Your phone is a great tool to start DIY-ing product photography. Play with lights and angles. Try the different settings on your phone’s camera. It’s not going to look perfect especially when you’re new to photography, but as long as you focus on the product, make sure it’s front and center, and crop the photo accordingly, you’re off to a good start.

Photograph your product with props

Photographing with props is a great way to showcase your product with more life, visually. Sometimes, a plain white background can be boring. However, be sure you don’t overdo it with props or you’ll end up losing focus on the product. 

We love how the indoor gardening company Modern Sprout did their product photography, and how the props complimented the product itself. That’s the key when using props—make sure they complement your product.

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Website images from the Modern Sprout website; product photography not by POW.

Go for natural light

While ecommerce photography kits come with great lighting, nothing beats natural light. While the type of natural light depends on the product you’re shooting, a great way to get acquainted with it is with bright sunlight as it will add more color and contrast in an image. Maximize your windows and the outdoors. It will help make those colors pop in your photos and you always have the luxury of playing with shadows.

Why and how to enlist professional help

Many ecommerce founders will spend lots of money to create a website, design a logo, and develop products but will skimp on the product photos. If your photos look cheap, your product, website design, and brand will also feel cheap. DIY-ing your product photography can get you off the ground but as your business grows, you’ll likely need to hire a professional. 

Compare rates to quality

Before hiring professional help, make sure their rates match the quality of their work. Nothing’s wrong with charging high rates but if the output is subpar, that’s a no-no. Social media and portfolios are two reliable places to assess their work. See what these photographers and studios charge for the types of photography they offer and ask about discounts. Our photography services start at $49.99 per photo.

Check customer reviews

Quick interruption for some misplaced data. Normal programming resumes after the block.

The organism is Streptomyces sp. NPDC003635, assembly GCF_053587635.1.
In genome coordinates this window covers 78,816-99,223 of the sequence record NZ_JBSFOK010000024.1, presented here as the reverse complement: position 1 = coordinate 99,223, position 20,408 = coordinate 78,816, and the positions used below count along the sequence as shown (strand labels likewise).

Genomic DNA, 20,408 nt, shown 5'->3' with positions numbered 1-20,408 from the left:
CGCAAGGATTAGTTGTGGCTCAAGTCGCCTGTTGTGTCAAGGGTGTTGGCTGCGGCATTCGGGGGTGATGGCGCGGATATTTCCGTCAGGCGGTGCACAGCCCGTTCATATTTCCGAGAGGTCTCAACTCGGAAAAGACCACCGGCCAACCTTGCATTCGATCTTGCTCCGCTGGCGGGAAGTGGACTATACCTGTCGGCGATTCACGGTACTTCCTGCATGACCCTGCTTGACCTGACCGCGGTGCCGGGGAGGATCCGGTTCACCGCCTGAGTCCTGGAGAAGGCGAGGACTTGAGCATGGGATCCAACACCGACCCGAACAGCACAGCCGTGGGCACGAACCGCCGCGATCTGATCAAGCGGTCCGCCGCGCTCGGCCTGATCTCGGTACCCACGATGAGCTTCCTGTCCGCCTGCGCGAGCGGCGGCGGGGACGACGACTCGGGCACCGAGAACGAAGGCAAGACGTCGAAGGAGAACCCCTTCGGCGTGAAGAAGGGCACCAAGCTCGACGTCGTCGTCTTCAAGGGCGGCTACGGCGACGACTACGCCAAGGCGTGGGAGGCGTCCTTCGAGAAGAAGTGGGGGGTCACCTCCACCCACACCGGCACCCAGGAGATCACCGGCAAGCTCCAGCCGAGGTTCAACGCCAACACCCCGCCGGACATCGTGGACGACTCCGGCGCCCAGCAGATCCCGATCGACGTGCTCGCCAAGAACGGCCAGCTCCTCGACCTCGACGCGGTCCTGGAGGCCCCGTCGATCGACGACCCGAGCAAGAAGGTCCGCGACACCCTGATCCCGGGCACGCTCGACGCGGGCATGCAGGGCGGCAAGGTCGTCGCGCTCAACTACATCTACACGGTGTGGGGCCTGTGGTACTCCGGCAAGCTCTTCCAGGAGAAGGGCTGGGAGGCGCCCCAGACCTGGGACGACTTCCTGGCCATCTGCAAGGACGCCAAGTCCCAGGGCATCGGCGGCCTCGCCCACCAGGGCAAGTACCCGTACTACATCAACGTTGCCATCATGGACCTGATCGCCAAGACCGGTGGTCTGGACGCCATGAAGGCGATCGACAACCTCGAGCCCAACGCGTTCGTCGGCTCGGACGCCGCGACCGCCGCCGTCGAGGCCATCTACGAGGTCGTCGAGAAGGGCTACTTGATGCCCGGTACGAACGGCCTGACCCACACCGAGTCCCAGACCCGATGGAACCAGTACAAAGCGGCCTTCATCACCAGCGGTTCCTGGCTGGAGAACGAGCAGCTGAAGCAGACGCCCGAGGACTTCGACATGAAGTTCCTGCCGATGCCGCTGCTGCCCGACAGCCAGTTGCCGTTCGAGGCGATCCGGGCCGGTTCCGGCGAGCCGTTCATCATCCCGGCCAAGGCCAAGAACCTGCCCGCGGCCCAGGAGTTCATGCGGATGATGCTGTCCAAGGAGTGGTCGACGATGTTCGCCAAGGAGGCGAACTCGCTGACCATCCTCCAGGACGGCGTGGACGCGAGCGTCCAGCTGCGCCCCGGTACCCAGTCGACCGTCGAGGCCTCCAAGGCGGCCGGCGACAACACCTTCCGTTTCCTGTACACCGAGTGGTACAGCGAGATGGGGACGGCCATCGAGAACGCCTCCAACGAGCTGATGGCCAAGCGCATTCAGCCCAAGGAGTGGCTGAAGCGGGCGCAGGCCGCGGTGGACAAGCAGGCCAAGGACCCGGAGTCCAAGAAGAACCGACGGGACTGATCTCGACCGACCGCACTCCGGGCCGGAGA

Reviews and testimonials are also vital. If you can’t find these on the ecommerce photography studio’s website, feel free to ask. You can also do a Google search for the studio’s name and the word reviews. You’ll likely find a bunch on their Google Business page. 

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Seek convenience

Many ecommerce photography studios don’t even require you to physically attend the shoot. In fact, getting high-quality ecommerce photography can be as easy as shipping a package. Look into companies that offer ship and shoot. 

How much ecommerce product photography costs

Ecommerce photography pricing has a huge range. Fash has reported that freelance commercial photographers cost $100–$400 per hour. Entry-level freelance photographers usually charge $50–$150 per hour or $25–$125 per image, while professional photographers can go as high as $250 per hour.

Some factors include the photographer’s skill level, style of photo, type of product, turnaround time, volume, and more. Product photography often falls under commercial photography where the costs really vary

Next steps for your ecommerce photography

Ecommerce photography carries the pressure of presenting your products in a way that drives sales. It’s important to invest in the best ecommerce photography that will provide your consumers with the information they need to feel confident buying your items. 

FAQs about ecommerce product photography

How much does an ecommerce photoshoot cost?

An ecommerce photoshoot costs $49.99 per photo for up to 25 photos and $44.99 per photo for 26–50 photos with Products On White Photography. 

What is ecommerce photography?

Ecommerce photography is product imagery used to sell items online. These photos are typically shot on a white background and published on online stores, third-party marketplaces, social media, and more. 

What is SKU photography?

SKU photography is product photography shot for specific SKU (stock-keeping unit) numbers.

Written by Tammy Danan

Tammy Danan is the founder of Moss Content Studio. She’s a journalist who reports on environmental and social issues, and a brand content writer covering productivity, creative pursuits, and the future of work. Her words have appeared in Audubon.org, ZEKE Magazine, Shutterstock, and more.